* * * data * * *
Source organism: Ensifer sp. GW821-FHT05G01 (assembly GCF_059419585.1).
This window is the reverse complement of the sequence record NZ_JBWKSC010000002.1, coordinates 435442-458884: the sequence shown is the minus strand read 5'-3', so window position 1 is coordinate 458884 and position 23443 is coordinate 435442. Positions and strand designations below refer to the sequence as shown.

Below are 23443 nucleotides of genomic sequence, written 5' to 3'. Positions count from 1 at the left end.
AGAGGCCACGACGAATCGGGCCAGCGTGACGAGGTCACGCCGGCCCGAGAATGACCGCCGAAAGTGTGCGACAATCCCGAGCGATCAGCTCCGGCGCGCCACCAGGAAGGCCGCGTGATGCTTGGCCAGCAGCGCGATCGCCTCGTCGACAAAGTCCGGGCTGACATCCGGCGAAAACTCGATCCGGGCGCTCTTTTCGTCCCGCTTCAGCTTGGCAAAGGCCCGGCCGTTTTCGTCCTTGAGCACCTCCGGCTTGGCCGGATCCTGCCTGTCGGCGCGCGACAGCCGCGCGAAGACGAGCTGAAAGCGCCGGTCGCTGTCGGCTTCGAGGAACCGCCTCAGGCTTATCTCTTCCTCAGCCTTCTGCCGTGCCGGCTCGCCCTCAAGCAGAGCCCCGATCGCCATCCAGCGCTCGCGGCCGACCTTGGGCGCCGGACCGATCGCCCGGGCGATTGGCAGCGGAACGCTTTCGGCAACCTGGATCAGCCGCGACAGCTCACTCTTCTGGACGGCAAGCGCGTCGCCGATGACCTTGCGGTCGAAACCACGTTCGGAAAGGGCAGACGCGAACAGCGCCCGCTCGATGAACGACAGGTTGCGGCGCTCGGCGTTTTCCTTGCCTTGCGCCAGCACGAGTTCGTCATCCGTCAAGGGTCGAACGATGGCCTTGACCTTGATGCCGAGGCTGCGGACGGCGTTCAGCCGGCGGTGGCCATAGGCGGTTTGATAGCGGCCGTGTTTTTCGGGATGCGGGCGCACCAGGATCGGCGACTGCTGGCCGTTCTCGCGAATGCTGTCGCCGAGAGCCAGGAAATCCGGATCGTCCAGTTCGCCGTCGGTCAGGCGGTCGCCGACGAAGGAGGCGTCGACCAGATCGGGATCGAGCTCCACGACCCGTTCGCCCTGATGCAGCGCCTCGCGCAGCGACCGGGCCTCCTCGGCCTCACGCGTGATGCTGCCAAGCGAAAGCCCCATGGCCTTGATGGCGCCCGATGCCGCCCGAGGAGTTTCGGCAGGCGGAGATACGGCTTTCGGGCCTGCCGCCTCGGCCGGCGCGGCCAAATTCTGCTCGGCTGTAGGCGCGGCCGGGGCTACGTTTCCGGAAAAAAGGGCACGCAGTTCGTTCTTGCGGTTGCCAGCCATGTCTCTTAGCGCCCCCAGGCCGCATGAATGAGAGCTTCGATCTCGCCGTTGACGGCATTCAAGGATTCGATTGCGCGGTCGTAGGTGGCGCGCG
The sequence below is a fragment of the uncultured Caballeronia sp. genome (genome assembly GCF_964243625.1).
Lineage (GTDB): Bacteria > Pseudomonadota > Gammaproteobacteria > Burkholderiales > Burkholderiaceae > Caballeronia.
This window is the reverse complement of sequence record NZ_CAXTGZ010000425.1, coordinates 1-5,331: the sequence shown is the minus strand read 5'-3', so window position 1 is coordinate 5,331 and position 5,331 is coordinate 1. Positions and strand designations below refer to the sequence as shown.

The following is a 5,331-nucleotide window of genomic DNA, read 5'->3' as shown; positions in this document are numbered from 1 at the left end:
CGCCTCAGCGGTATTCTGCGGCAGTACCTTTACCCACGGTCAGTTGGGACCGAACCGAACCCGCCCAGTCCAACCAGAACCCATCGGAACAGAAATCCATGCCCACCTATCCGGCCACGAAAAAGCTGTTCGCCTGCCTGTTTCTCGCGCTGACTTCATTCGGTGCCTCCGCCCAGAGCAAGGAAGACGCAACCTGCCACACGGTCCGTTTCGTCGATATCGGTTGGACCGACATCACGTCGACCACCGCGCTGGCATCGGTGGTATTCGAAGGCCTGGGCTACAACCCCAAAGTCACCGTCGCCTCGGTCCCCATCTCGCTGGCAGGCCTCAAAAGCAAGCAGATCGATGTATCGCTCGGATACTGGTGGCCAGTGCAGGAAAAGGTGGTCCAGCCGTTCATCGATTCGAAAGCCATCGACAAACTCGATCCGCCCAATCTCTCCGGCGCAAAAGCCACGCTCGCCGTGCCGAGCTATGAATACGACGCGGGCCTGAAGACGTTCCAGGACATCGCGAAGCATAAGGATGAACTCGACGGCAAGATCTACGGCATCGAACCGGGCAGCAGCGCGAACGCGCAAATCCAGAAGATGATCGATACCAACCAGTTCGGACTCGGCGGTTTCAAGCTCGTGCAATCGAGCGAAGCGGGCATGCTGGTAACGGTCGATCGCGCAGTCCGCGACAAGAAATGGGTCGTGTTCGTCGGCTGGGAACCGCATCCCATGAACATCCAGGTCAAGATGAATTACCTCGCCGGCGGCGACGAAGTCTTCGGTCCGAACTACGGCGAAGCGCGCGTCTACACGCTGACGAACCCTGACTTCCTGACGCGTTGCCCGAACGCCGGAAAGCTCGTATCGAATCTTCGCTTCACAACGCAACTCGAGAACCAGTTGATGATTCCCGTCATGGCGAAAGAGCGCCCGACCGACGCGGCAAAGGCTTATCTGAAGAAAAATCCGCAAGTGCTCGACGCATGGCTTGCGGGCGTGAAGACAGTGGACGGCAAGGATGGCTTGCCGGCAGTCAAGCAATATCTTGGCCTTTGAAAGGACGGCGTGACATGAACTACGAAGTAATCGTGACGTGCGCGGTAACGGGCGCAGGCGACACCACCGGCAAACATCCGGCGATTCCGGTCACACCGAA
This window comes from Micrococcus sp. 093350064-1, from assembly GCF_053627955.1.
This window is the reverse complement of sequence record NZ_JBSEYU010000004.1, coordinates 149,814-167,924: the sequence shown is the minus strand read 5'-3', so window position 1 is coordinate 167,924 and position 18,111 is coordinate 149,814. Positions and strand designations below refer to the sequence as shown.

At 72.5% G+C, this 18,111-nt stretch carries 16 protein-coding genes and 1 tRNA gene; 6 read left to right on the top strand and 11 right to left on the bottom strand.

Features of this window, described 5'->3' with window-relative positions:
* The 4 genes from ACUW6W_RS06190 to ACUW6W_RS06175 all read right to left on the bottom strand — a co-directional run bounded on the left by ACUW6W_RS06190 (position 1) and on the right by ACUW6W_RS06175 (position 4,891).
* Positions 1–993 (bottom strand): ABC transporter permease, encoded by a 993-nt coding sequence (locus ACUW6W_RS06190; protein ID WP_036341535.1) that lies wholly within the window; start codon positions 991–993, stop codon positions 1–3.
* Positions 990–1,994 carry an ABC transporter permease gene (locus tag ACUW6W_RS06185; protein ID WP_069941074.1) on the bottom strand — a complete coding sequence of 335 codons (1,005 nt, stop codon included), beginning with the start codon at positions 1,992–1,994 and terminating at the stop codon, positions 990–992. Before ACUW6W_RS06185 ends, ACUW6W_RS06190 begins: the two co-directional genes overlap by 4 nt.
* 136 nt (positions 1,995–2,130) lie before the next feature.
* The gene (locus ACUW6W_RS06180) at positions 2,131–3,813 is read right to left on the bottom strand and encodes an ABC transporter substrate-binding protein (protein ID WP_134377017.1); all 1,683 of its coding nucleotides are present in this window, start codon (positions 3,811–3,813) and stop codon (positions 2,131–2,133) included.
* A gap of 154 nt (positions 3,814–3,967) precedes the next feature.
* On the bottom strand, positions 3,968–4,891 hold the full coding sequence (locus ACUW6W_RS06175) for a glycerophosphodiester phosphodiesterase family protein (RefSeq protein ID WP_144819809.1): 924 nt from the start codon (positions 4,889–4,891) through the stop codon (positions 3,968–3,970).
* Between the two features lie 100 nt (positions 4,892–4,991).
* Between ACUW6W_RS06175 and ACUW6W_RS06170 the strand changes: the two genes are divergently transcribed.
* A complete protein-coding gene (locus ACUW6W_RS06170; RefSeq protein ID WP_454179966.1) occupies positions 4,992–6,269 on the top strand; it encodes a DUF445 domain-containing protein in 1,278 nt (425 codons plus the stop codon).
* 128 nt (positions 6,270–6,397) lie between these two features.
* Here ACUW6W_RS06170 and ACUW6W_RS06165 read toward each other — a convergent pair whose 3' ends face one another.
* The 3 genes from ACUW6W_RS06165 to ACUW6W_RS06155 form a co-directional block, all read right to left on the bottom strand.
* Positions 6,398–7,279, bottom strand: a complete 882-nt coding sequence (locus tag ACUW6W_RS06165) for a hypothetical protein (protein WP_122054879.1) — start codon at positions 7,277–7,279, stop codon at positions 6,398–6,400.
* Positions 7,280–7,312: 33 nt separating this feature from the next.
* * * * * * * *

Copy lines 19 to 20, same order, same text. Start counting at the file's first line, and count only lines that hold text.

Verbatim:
* A gap of 154 nt (positions 3,814–3,967) precedes the next feature.
* On the bottom strand, positions 3,968–4,891 hold the full coding sequence (locus ACUW6W_RS06175) for a glycerophosphodiester phosphodiesterase family protein (RefSeq protein ID WP_144819809.1): 924 nt from the start codon (positions 4,889–4,891) through the stop codon (positions 3,968–3,970).